Miller Fisher syndrome is a regional variant of Guillain–Barré syndrome and characterized by cranial nerve involvement and the triad of ataxia, areflexia, and ophthalmoplegia. They are now believed to represent, along with a number of other entities, different clinical manifestations of a similar underlying autoimmune disorder, anti-GQ1b IgG antibody syndrome.
Patients who develop Miller Fisher syndrome usually have a rapid onset of ataxia, areflexia and ophthalmoplegia, which usually follows a viral illness in the preceding 5-10 days 1,5. Ophthalmoplegia (initially upgaze, then lateral gaze and then downgaze) and ataxia usually precede areflexia 5.
Areflexia of the limbs only occasionally is associated with weakness 5.
Electrophysiological findings most commonly include reduced sensory nerve action potentials and absent H reflexes 7.
Miller Fisher syndrome is considered to be a peripheral neuropathy, however involvement of the central nervous system has also been reported (somewhat controversially), including lesions within the posterior columns of the spinal cord and in the brainstem 1,4.
Anti-GQ1b antibodies are present in most (~80-90%) of cases 6,7.
Although MRI is usually used to investigate patients with these symptoms, there can be no abnormalities 7.
Treatment and prognosis
Although most cases of Miller Fisher syndrome have a good prognosis, occasional cases with permanent neurological disability are encountered. Fatal progression has also been described, but is uncommon (<5%) 1,7.
Generally, recovery begins a few weeks after symptom onset and is usually complete by 6 months 5.
Treatment with immunomodulatory therapies is controversial 6.
History and etymology
It is named after Charles Miller Fisher (1913-2012) a renowned Canadian neurologist, who first described the condition in 1956 2,3,9.
Clinically the differential includes primarily the other anti-GQ1b IgG antibody-associated conditions.
- 1. Inoue N, Ichimura H, Goto S et-al. MR imaging findings of spinal posterior column involvement in a case of Miller Fisher syndrome. AJNR Am J Neuroradiol. 2004;25 (4): 645-8. AJNR Am J Neuroradiol (full text) - Pubmed citation
- 2. Tapia J. [Charles Miller Fisher: a giant of neurology]. (2013) Revista medica de Chile. 141 (8): 1076-80. doi:10.4067/S0034-98872013000800017 - Pubmed
- 3. Fisher M. An unusual variant of acute idiopathic polyneuritis (syndrome of ophthalmoplegia, ataxia and areflexia). N. Engl. J. Med. 1956;255 (2): 57-65. doi:10.1056/NEJM195607122550201 - Pubmed citation
- 4. Giroud M, Mousson C, Chalopin JM et-al. Miller-Fisher syndrome and pontine abnormalities on MRI: a case report. J. Neurol. 1991;237 (8): 489-90. Pubmed citation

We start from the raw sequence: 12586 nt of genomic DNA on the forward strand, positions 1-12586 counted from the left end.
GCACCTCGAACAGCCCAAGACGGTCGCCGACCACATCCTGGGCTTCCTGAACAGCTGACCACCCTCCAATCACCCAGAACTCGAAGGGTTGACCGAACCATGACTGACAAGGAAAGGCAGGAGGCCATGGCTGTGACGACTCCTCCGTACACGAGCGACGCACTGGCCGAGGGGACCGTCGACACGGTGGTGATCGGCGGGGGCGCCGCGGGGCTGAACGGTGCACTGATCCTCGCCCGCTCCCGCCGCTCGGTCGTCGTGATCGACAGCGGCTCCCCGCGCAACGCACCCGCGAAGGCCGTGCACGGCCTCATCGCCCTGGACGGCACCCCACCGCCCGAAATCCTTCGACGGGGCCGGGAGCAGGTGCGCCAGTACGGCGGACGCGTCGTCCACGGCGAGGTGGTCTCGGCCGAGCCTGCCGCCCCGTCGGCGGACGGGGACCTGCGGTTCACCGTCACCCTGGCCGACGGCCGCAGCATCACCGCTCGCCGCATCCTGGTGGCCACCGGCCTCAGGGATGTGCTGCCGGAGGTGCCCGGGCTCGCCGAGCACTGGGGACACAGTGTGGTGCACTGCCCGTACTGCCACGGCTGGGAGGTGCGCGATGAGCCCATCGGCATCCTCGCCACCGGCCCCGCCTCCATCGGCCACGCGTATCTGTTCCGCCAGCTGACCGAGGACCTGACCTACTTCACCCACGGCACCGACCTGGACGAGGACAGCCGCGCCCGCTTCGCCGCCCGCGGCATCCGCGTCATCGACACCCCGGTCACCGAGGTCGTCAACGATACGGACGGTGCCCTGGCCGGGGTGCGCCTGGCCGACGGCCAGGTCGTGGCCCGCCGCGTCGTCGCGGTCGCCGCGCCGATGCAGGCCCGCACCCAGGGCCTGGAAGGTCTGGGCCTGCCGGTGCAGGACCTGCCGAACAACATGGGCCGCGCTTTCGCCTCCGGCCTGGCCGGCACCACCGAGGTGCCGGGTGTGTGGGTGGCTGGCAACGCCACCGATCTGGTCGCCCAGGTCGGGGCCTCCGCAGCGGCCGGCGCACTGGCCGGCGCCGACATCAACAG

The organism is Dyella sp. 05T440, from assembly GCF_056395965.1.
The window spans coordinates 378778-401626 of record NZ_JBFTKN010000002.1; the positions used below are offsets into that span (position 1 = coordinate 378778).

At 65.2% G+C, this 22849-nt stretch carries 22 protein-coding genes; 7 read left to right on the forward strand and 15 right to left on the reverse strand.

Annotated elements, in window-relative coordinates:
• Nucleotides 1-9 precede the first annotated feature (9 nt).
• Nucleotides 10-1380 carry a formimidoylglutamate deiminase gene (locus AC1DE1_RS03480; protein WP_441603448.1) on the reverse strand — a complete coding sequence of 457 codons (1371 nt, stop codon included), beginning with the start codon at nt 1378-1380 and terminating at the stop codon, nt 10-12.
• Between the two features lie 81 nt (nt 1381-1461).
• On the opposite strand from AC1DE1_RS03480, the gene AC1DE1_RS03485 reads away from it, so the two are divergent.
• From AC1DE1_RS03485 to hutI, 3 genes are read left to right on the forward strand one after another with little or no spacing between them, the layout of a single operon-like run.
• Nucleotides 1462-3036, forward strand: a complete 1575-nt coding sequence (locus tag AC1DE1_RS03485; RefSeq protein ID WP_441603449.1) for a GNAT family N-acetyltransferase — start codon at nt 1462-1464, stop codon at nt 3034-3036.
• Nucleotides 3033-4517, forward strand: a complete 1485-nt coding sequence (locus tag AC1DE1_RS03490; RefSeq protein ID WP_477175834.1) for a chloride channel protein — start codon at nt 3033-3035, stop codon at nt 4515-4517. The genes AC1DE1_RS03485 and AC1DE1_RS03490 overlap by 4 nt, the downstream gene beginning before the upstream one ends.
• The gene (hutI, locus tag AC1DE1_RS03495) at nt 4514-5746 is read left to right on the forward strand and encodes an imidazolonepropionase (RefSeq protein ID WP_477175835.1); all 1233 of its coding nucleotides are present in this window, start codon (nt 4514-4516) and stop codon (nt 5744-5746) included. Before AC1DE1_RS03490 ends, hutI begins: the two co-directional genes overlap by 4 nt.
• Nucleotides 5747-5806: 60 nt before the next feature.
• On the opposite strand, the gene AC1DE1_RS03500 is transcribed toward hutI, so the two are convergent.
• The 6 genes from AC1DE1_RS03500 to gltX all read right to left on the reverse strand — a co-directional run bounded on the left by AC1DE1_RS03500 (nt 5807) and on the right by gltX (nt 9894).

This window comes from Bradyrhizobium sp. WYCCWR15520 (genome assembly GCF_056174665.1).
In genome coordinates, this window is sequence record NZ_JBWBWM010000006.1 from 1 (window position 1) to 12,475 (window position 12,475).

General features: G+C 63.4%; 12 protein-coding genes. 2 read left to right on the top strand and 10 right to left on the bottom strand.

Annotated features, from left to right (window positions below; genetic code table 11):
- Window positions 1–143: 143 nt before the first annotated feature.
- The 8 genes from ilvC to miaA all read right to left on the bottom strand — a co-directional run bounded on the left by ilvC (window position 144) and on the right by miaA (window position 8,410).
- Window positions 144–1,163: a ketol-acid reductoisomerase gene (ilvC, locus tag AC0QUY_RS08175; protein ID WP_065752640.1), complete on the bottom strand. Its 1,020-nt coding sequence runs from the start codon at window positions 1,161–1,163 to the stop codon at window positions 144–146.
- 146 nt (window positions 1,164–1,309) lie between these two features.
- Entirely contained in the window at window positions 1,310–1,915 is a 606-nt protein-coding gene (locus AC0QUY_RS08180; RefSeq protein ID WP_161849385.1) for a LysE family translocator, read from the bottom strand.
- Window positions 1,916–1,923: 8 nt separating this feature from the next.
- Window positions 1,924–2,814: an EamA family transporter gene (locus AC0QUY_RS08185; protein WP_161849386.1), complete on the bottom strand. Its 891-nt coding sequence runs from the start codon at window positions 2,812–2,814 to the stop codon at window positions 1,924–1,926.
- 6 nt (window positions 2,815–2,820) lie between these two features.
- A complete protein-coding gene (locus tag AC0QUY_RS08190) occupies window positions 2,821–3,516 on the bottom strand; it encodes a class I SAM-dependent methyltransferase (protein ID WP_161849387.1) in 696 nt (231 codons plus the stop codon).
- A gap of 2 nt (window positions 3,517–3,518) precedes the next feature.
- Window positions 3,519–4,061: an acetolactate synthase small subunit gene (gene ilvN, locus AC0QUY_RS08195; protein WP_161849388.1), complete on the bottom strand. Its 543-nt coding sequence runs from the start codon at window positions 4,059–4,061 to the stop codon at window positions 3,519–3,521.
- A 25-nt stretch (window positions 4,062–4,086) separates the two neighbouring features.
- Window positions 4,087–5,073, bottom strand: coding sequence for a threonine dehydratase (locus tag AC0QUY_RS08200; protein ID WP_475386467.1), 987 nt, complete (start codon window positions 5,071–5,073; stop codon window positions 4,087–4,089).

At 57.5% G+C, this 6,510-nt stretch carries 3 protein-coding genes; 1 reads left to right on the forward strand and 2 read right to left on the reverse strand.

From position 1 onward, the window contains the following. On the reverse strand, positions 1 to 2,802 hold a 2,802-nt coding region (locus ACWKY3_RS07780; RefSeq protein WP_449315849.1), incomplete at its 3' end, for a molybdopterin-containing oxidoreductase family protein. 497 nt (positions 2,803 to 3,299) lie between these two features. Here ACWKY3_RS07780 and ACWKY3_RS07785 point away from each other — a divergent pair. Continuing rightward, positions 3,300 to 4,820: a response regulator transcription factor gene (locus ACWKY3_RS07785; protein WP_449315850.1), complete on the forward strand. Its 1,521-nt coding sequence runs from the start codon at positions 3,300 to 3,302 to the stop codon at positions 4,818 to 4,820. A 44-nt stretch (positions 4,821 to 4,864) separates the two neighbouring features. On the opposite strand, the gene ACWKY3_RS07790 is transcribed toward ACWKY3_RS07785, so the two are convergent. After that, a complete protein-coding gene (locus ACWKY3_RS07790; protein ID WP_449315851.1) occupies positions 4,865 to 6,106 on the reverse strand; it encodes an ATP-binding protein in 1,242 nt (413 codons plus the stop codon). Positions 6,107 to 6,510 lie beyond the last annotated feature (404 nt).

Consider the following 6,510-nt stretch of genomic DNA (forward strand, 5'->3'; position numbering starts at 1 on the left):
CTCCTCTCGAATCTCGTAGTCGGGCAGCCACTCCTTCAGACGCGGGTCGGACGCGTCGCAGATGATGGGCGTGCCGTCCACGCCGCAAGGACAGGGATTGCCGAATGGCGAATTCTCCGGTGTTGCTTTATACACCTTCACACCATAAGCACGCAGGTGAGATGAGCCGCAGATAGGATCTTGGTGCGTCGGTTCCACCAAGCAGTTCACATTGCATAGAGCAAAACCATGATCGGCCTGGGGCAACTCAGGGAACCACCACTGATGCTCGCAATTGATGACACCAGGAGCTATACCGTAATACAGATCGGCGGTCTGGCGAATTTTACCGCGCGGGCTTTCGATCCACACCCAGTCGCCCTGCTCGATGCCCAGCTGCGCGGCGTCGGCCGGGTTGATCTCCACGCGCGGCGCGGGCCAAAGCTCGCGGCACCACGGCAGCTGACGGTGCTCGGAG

- 5. Fenichel GM. Clinical Pediatric Neurology. Saunders. (2009) ISBN:1416061851. Read it at Google Books - Find it at Amazon
- 6. Roos KL. Emergency Neurology. Springer. (2012) ISBN:0387885854. Read it at Google Books - Find it at Amazon
- 7. Arányi Z, Kovács T, Sipos I et-al. Miller Fisher syndrome: brief overview and update with a focus on electrophysiological findings. Eur. J. Neurol. 2012;19 (1): 15-20, e1-3. doi:10.1111/j.1468-1331.2011.03445.x - Pubmed citation
- 8. Saremi F, Helmy M, Farzin S et-al. MRI of cranial nerve enhancement. AJR Am J Roentgenol. 2005;185 (6): 1487-97. doi:10.2214/AJR.04.1518 - Pubmed citation
- 9. Louis R. Caplan, Jay P. Mohr, Robert H. Ackerman. In Memoriam: Charles Miller Fisher, MD (1913-2012). (2012) Archives of Neurology. 69 (9): 1208. doi:10.1001/archneurol.2012.1743 - Pubmed
Related Radiopaedia articles
White matter disorders
- white matter
- normal myelination
white matter disorders
- anti-MOG associated encephalomyelitis
- Guillain-Barre Syndrome (GBS)
- chronic inflammatory demyelinating polyneuropathy (CIDP)
- transverse myelitis
- tumefactive demyelinating lesions
- acute disseminated encephalomyelitis (ADEM) and acute hemorrhagic encephalomyelitis (AHEM)
- neuromyelitis optica (NMO) (Devic disease)
multiple sclerosis (MS)
McDonald diagnostic criteria for MS (current 2017 revision)
- previous 2016 MAGNIMS consensus
- McDonald diagnostic criteria for MS (current 2017 revision)
- radiologically isolated syndrome (RIS)
- clinically isolated syndrome (CIS)
- early-onset neuronal degenerative disorders
- GM1 & GM2 gangliosidoses (e.g. Tay Sachs disease)
- giant axonal neuropathy
- hypomyelination with atrophy of the basal ganglia and cerebellum (H-ABC)
- hypomyelination with congenital cataract
- leukoencephalopathy with brainstem and spinal cord involvement and lactate elevation
- hypomyelination with brainstem and spinal cord involvement and leg spasticity
- Pol III-related leukodystrophies
- early-onset neuronal degenerative disorders
- myelin disorders
- myelin vacuolisation
- adult-onset autosomal dominant leukodystrophy
- cerebrotendinous xanthomathosis
- cystic leukoencephalopathy without megalencephaly
- L-2-hydroxyglutaric aciduria
- lysosomal storage diseases
- peroxisomal disorders
- Sjögren-Larsson syndrome